I cautioned after the General Election about the risks of poor political punditry, and that warning has been plainly justified in the past 45 hours or so. Rarely has so much rubbish been written by so many about so few.
Firstly, the DUP was not given £1b – infrastructure and public services in Northern Ireland were. (Of course, should there be no Executive, the DUP will be the only Northern Ireland party with direct influence over this as it is the only party with representation in the Commons; but it is public money, not the DUP’s.)
Secondly, it is quite normal for parts of the UK to be given money over and above Barnett. Glasgow City Council was once given £500m directly. Whether it is right or wrong, it is hardly unusual.
Thirdly, the biggest expense incurred by the arrangement will not come to Northern Ireland specifically, but to pensioners across the UK through the maintenance of the Triple Lock and Winter Fuel Payment. Again, whether that is right or wrong is a debate to be had, but it is the case.
Fourthly, the arrangement does not directly endanger the Agreement. Of course, if Brexit were mishandled, there are some risks around common treatment of UK and Irish citizens which could breach at least the spirit of the Agreement, but a deal on parliamentary votes in itself does not breach it. After all, three SDLP MPs took the Blair and Brown Government’s whip on every issue throughout its term (even sitting on the government benches), and no one raised any query about that at all.
Fifthly, the best commentators (and there are some, but there is a clear difference between the good and the not so good) have noted the interesting details of the Northern Ireland aspects of the deal. Less than half the infrastructure spend is accounted for by the York Street Interchange, leaving the rest in the hands of future Finance and Infrastructure Ministers (Sinn Féin held both roles until 9 January); most of the Health spend is specifically for transformation and may not otherwise be spent (which means anyone holding up transformation will be deemed to be throwing away £200 million); commitments to shared education have essentially been abandoned (that is, at least, an honest assessment of where the four largest parties are on sharing).
Sixthly, no, the DUP did not ask for marches to be re-routed, creationism to be taught in schools, environmental safeguards to be reduced or even in fact for a single penny towards a Military Covenant. Note well those who thought they would, and heed not their analysis in future!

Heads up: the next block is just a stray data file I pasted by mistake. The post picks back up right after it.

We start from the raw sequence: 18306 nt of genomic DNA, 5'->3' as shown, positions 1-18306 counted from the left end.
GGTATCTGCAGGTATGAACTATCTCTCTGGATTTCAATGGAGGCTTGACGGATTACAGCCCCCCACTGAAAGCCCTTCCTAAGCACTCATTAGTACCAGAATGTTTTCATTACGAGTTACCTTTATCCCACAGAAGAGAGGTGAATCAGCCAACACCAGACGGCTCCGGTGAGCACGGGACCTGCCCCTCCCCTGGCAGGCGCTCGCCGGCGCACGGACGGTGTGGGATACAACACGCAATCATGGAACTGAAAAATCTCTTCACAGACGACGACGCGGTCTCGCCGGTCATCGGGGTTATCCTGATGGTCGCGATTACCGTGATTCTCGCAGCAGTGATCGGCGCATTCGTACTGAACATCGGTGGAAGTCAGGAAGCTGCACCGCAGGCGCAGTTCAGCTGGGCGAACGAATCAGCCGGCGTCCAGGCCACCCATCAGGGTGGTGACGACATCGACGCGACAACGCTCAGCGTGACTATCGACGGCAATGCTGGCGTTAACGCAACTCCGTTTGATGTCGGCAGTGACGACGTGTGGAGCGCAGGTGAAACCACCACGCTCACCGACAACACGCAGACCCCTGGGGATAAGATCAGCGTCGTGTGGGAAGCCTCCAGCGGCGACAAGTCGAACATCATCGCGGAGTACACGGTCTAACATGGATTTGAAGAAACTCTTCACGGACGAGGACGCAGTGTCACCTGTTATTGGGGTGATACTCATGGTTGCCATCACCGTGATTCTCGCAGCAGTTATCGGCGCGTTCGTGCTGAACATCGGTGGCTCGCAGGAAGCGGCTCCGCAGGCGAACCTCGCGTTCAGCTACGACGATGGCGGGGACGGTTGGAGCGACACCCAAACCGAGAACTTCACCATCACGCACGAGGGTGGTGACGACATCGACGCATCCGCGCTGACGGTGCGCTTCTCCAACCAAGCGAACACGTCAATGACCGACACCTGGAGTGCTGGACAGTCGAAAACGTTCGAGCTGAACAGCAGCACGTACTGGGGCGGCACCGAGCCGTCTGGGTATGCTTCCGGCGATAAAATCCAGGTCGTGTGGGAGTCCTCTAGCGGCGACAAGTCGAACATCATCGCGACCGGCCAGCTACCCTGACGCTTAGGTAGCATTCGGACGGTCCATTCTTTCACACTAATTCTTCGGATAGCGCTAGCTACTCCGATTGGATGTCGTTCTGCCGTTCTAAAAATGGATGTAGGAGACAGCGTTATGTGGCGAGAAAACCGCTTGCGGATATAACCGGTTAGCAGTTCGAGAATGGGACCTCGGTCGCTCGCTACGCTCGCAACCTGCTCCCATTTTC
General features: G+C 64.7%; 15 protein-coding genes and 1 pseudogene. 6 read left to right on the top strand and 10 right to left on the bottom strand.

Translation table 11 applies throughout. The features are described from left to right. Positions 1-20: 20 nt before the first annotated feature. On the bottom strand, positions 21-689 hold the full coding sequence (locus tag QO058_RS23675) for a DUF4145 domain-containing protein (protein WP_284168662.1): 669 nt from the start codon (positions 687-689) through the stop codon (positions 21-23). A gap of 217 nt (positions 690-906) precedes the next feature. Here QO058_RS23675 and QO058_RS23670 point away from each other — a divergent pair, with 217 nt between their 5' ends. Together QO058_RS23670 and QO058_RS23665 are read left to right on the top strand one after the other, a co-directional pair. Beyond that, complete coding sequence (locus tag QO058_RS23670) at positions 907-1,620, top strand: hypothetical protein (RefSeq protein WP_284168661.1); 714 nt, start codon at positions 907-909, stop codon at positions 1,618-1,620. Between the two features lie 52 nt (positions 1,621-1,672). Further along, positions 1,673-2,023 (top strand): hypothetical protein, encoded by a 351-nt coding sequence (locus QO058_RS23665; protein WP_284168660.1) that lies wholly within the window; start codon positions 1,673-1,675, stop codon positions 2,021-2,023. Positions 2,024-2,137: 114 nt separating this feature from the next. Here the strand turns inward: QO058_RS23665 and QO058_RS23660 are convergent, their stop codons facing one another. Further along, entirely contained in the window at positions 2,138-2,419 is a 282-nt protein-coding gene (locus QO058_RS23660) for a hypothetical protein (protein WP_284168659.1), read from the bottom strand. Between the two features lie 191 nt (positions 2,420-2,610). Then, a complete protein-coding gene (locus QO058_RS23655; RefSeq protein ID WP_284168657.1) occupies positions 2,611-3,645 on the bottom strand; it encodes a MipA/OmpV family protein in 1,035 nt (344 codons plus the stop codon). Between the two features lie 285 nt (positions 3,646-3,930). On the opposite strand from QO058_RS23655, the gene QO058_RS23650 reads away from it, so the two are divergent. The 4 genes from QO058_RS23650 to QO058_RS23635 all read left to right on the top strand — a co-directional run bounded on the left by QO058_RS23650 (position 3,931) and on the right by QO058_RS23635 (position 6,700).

Seventhly, the DUP will continue to sit on the opposition benches because it is in opposition, just like Fianna Fáil in Dáil Éireann. This is confidence and supply, not coalition.
Eighthly, there is also some misunderstanding on behalf of Northern Ireland-based commentators with regards to Great Britain. Northern Ireland is not, in pure economic or infrastructural terms, a particularly special case. Other regions, not least Wales, are by most measures poorer; and many parts of the UK have inferior roads (and almost all have less comfortable, less punctual trains).
Oh and ninthly, as part of the overall UK Budget, £1b is not much. Some of the ideas around what it could have been spent on in Great Britain are fantasy. As noted above, the cost of the U-turn for pensioners is vastly higher.
Politically, UK-wide, the deal is probably enough to secure the Government through to the end of Brexit negotiations (although nothing is certain), but the numbers remain tight and Brexit will not now be quite as “hard” as once intended. However, it may not last much beyond that and it does not necessarily secure the Prime Minister herself in post for the full two years (indeed, arguably it makes it easier to replace her, in the knowledge that an election is at least twenty months way even from party conference).
In Northern Ireland, the will already existed on the part of the two main parties to restore the institutions so they will in all likelihood be restored (the deal makes little practical difference to this, contrary to many suggestions). Whether all the ducks can be brought into a row to achieve this by the end of the week is another question, and is in the balance.
Further fundamental errors are apparent in the external discussion of how this deal may affect Northern Ireland. There is the assumption that the Agreement itself suddenly brought peace to a warring place; actually that was a gradual process and indeed it is not yet complete (intimidation in the form of gangsterism right up to and including petrol bomb attacks continues to retain a higher degree of tolerance than it would anywhere else in Northern Europe). This assumption leads to a second assumption that somehow one political wrong step would see the whole thing unravel and people in Northern Ireland once again decide that the Troubles were better than the peace they now have (there is not even the means for that to come about, far less the desire). We are at once neither as well integrated nor as inclined towards outright civil war as the external commentariat seems confusedly to think.
Out of interest, many things are actually going rather well in Northern Ireland at the moment, contrary to its reputation as a backwater with nothing to offer but a begging bowl. Tourism is going through the roof; exports are up 14%; in soccer, boxing, motorcycling and other sports the locals are excelling. If politicians from the parties with the biggest mandates were to opt to take responsibility for smoothing things over for the rest of the decade and for using their mandates to engage in real reform, life here could be very good. We will see if they are up to it soon enough.